What to Know
- The government must tell the children in writing why they're in the secure facility, the judge said
- Migrant children caught crossing the border alone are placed in government-contracted facilities
- The judge ruled the federal government violated portions of a settlement governing treatment of migrant children caught crossing the border
A federal judge ruled Monday that the U.S. government must seek consent before administering psychotropic drugs to migrant children held at a Texas facility.
U.S. District Judge Dolly M. Gee in Los Angeles issued a ruling that the federal government violated portions of a longstanding settlement governing the treatment of migrant children caught crossing the border.
Gee said the government must obtain consent or a court order to give children psychotropic medications at a Texas facility under state law unless it's an emergency.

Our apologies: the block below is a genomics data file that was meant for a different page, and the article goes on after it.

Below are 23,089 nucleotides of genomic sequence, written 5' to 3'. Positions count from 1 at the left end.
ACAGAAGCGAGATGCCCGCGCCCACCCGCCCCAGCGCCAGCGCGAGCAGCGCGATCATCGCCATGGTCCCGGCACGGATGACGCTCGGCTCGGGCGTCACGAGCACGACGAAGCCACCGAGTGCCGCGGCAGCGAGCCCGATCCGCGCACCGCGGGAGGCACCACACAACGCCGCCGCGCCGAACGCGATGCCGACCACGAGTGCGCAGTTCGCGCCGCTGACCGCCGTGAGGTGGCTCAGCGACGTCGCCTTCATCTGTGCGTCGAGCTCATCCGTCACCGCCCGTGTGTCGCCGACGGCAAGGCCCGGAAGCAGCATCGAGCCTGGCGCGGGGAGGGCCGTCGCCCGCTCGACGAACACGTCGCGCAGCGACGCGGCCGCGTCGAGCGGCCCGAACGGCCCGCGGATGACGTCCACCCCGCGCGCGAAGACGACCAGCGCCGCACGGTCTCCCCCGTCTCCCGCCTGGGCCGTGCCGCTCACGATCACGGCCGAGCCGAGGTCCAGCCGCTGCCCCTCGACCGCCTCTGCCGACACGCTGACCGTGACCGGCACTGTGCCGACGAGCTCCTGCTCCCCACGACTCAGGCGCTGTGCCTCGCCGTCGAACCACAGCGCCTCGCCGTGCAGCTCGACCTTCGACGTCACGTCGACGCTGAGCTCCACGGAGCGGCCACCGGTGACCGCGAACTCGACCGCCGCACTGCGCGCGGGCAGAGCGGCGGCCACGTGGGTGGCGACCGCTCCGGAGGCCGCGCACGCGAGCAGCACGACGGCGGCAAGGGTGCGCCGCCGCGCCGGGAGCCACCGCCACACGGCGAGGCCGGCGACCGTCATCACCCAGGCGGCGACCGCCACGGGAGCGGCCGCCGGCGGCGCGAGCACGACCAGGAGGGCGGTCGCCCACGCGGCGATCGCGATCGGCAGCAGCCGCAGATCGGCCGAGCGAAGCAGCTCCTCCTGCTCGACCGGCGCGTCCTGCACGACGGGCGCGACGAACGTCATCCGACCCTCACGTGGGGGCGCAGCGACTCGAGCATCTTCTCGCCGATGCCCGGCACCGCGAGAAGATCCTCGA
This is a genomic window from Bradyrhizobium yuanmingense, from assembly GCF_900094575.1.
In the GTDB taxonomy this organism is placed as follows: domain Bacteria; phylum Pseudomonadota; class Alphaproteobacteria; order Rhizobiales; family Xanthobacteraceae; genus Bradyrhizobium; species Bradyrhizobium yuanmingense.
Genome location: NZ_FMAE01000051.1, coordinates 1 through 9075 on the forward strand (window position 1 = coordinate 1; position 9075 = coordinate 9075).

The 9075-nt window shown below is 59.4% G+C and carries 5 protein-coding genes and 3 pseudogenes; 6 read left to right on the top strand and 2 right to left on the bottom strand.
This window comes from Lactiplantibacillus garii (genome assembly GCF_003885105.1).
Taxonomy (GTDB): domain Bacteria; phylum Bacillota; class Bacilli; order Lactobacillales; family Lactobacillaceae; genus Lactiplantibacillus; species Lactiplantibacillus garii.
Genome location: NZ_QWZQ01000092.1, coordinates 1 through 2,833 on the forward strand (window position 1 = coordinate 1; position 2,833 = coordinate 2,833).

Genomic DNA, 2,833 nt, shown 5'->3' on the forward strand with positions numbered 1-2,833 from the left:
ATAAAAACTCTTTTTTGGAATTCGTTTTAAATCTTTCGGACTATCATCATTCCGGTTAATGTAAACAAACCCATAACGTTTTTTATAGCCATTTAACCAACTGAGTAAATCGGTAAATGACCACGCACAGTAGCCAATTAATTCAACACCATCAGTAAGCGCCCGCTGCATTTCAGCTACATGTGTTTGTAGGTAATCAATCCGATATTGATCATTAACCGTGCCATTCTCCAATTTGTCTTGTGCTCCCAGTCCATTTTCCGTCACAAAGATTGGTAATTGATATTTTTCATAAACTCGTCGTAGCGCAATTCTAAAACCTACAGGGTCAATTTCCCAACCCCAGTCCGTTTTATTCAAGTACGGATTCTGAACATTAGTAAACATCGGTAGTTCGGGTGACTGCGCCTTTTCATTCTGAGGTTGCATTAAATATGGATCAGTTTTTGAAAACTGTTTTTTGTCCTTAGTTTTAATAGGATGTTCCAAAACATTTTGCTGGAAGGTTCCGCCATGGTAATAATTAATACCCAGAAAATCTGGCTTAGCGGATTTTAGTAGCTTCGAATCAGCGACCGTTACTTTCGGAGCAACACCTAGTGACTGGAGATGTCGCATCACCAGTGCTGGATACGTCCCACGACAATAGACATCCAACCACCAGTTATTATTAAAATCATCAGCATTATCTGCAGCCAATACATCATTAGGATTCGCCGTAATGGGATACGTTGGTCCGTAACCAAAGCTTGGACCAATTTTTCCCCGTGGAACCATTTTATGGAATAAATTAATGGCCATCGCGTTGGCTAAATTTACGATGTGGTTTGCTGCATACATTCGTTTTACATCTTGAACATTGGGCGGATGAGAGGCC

She also said officials must tell children in writing why they are in a secure facility and that gang affiliation alone doesn't justify such a placement.
"The kids weren't getting notice of why they were sent away," said Holly Cooper, co-director of the Immigration Law Clinic at University of California, Davis, and one of the lawyers representing detained migrant children. "We view this as a victory."
The decision comes as the Trump administration has toughened policies toward migrant children and families caught crossing the U.S.-Mexico border. Immigrant rights advocates have fought back against many of the administration's moves, including separating migrant parents and children.
U.S. & World
The Department of Justice declined to comment on Gee's ruling.
Migrant children caught crossing the border alone are placed in government-contracted facilities until they can be released to screened sponsors in the United States or returned to their countries. Most children are placed in non-secure shelters, but in some cases, more secure placements are used.
In her decision, Gee said she agreed with some but not all requests made by the children's advocates. While some issues relate to the use of psychotropic drugs and the treatment of children at the Shiloh Treatment Center in Texas, the settlement governing detention conditions is overseen by the federal court in Los Angeles.
Immigrant and children's advocates also have filed a separate lawsuit in an effort to obtain greater oversight over how and when migrant children are placed and kept in secure facilities, Cooper said.